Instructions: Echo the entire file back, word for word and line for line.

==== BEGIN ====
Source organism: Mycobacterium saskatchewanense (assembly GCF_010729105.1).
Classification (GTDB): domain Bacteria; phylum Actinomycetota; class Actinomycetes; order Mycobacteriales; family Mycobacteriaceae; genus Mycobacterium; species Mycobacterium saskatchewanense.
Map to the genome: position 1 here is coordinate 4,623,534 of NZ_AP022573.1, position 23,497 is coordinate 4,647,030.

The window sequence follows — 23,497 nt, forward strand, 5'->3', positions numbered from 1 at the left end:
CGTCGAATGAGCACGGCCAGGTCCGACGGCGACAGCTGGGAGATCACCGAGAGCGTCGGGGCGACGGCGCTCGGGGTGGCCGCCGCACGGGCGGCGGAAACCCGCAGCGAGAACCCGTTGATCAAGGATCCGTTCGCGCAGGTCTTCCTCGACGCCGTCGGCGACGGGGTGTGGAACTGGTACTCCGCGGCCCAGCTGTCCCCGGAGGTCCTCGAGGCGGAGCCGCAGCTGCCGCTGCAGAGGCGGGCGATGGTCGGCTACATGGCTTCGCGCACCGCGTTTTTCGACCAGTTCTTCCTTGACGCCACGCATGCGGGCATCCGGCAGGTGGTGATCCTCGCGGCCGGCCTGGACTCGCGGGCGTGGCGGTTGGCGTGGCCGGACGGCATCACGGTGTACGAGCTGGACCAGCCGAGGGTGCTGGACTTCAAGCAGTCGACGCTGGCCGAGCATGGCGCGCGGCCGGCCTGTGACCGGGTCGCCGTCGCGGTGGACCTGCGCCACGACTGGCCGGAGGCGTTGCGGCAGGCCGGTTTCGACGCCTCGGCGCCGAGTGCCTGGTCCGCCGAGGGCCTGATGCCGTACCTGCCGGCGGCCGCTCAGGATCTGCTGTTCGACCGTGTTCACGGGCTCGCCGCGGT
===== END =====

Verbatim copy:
Source organism: Mycobacterium saskatchewanense (assembly GCF_010729105.1).
Classification (GTDB): domain Bacteria; phylum Actinomycetota; class Actinomycetes; order Mycobacteriales; family Mycobacteriaceae; genus Mycobacterium; species Mycobacterium saskatchewanense.
Map to the genome: position 1 here is coordinate 4,623,534 of NZ_AP022573.1, position 23,497 is coordinate 4,647,030.

The window sequence follows — 23,497 nt, forward strand, 5'->3', positions numbered from 1 at the left end:
CGTCGAATGAGCACGGCCAGGTCCGACGGCGACAGCTGGGAGATCACCGAGAGCGTCGGGGCGACGGCGCTCGGGGTGGCCGCCGCACGGGCGGCGGAAACCCGCAGCGAGAACCCGTTGATCAAGGATCCGTTCGCGCAGGTCTTCCTCGACGCCGTCGGCGACGGGGTGTGGAACTGGTACTCCGCGGCCCAGCTGTCCCCGGAGGTCCTCGAGGCGGAGCCGCAGCTGCCGCTGCAGAGGCGGGCGATGGTCGGCTACATGGCTTCGCGCACCGCGTTTTTCGACCAGTTCTTCCTTGACGCCACGCATGCGGGCATCCGGCAGGTGGTGATCCTCGCGGCCGGCCTGGACTCGCGGGCGTGGCGGTTGGCGTGGCCGGACGGCATCACGGTGTACGAGCTGGACCAGCCGAGGGTGCTGGACTTCAAGCAGTCGACGCTGGCCGAGCATGGCGCGCGGCCGGCCTGTGACCGGGTCGCCGTCGCGGTGGACCTGCGCCACGACTGGCCGGAGGCGTTGCGGCAGGCCGGTTTCGACGCCTCGGCGCCGAGTGCCTGGTCCGCCGAGGGCCTGATGCCGTACCTGCCGGCGGCCGCTCAGGATCTGCTGTTCGACCGTGTTCACGGGCTCGCCGCGGT